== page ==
Like Justice Treacy we have heard only one side of the case for including Kincora in a Westminster inquiry into historic child abuse.
It is a fairly convincing one.
The decision of Home Secretary Theresa May to let Kincora be dealt with by Sir Anthony Hart's inquiry in Banbridge is being judicially reviewed and she will have her work cut out to carry the day.
In the past the Government has argued that since child protection is a devolved matter this is the best place to handle it - alongside other local children's homes where abuse is alleged.
The inquiry into abuse in England and Wales is headed by New Zealand High Court judge Lowell Goddard. It has statutory powers and is able to compel witnesses to attend and give evidence and can force them to provide documentary evidence.
We need to hear the argument in detail, but the problem is that Kincora is different from other homes, so far as we know.
In most of them it is only staff who are accused. In Kincora three former staff have already been convicted - but many questions remain.
It was alleged yesterday by counsel for Gary Hoy, a former Kincora victim, that there had been a high level intelligence cover-up and that abusers were being blackmailed by intelligence agencies.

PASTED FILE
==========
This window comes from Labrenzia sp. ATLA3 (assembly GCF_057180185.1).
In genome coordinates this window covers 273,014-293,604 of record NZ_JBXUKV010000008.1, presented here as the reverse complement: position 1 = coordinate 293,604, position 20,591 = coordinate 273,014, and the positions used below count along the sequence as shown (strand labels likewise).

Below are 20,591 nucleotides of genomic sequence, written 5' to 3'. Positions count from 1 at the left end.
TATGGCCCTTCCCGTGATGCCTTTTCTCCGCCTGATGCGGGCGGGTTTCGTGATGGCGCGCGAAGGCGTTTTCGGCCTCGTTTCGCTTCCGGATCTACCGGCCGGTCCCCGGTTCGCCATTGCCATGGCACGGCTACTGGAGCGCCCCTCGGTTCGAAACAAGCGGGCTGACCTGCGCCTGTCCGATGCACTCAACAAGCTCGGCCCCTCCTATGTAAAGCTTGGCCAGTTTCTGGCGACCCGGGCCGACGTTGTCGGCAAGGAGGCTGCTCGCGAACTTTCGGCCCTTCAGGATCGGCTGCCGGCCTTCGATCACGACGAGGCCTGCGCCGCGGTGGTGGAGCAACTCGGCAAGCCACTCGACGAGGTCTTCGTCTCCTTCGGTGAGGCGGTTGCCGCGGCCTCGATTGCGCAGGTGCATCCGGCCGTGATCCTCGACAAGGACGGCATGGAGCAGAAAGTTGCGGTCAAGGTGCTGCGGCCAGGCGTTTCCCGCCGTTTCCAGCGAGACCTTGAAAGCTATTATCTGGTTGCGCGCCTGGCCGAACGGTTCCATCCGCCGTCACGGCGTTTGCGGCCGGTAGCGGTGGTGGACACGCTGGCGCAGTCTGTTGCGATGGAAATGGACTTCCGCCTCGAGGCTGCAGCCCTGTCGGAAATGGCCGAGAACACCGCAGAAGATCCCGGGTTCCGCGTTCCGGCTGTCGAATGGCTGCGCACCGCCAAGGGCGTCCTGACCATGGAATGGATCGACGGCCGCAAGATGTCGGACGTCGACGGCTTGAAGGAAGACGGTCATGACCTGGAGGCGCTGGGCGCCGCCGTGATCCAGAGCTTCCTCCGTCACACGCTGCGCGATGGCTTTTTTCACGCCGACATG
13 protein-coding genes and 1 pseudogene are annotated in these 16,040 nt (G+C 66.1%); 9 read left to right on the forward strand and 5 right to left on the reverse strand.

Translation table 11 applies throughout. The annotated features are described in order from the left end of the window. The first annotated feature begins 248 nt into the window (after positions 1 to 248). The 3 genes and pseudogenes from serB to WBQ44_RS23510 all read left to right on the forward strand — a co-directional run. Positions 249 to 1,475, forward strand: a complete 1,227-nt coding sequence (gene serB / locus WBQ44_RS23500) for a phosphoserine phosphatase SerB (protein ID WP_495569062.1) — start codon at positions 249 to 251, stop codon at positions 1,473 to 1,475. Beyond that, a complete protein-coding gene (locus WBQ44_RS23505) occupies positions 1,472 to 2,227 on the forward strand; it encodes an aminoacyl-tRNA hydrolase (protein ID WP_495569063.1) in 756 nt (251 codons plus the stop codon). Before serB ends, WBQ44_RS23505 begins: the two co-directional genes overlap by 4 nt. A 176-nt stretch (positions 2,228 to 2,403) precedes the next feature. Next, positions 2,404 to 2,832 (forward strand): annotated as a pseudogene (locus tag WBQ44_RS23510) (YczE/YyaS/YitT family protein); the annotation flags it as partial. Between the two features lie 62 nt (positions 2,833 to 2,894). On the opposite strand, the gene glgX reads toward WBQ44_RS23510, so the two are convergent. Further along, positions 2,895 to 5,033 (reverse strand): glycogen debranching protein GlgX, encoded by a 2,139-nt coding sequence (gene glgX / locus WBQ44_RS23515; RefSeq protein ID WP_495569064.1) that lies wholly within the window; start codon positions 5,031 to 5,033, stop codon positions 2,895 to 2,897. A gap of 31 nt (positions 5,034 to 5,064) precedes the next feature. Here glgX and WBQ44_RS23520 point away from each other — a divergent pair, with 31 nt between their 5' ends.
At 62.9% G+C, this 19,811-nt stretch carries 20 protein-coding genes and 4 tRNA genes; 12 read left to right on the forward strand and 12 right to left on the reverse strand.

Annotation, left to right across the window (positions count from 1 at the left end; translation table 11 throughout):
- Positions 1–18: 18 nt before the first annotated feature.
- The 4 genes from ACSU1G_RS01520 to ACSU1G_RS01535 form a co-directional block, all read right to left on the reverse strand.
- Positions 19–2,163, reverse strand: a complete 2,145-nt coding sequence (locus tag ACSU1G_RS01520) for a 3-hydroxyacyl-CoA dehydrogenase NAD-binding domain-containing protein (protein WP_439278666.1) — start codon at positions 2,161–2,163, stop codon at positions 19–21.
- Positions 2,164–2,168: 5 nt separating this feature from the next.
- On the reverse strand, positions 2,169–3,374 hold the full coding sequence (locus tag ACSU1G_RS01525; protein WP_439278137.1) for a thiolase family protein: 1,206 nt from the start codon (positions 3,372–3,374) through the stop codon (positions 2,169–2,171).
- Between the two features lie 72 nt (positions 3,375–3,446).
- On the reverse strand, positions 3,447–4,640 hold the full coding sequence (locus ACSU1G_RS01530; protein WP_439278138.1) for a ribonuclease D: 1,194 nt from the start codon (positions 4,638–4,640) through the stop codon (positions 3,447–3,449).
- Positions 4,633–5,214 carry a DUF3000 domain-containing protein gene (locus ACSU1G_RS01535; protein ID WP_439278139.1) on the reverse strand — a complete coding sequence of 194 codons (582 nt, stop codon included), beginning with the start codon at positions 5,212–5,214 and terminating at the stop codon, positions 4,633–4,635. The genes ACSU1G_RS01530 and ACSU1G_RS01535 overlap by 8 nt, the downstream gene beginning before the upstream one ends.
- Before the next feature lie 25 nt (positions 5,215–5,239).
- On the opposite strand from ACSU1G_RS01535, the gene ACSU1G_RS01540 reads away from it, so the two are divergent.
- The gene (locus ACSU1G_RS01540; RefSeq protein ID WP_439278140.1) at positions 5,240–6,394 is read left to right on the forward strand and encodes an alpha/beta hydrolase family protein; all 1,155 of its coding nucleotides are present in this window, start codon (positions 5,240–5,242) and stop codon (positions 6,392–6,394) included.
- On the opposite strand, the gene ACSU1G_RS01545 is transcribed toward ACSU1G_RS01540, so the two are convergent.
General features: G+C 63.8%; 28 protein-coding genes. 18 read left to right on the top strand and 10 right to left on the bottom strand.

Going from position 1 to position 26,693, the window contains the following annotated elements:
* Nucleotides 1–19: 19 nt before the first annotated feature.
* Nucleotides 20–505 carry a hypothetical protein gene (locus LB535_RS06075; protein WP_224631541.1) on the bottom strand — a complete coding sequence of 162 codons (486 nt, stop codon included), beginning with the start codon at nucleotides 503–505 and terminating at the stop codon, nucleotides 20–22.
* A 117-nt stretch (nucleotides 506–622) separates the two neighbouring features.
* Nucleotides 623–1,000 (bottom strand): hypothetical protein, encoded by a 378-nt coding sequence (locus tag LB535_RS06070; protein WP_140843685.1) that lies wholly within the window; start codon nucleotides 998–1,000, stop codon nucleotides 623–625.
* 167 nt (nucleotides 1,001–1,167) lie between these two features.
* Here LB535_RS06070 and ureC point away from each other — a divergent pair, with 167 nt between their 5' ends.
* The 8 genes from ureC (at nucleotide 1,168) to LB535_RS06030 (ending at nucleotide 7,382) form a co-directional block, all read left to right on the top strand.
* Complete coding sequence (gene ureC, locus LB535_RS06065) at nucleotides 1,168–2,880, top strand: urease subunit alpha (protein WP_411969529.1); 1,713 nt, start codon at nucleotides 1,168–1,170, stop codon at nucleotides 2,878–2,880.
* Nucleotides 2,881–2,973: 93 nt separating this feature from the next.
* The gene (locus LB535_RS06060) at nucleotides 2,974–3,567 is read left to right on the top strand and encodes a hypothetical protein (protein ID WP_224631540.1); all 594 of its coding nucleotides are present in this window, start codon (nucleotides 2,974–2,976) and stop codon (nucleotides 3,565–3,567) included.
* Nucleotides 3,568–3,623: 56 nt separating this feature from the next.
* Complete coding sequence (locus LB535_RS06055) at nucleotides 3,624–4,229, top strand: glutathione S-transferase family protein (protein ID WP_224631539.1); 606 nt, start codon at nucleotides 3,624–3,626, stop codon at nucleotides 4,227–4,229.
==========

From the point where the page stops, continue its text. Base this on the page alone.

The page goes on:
The lawyer pointed out that former state officials have now come forward to claim that they tried to raise the horrific abuse but were warned off by MI5.
Such allegations won't just fade away. The apparent high level protection of abusers like Jimmy Savile, Cyril Smith and others will make such seemingly outrageous allegations more credible.
Many will believe that it is in the interests of the state as well as of victims and of future child protection policy to deal with such persistent fears decisively.
There can be no more suggestion of cover-up. Mr Justice Treacy must decide whether that result can best be achieved in Banbridge or in London.
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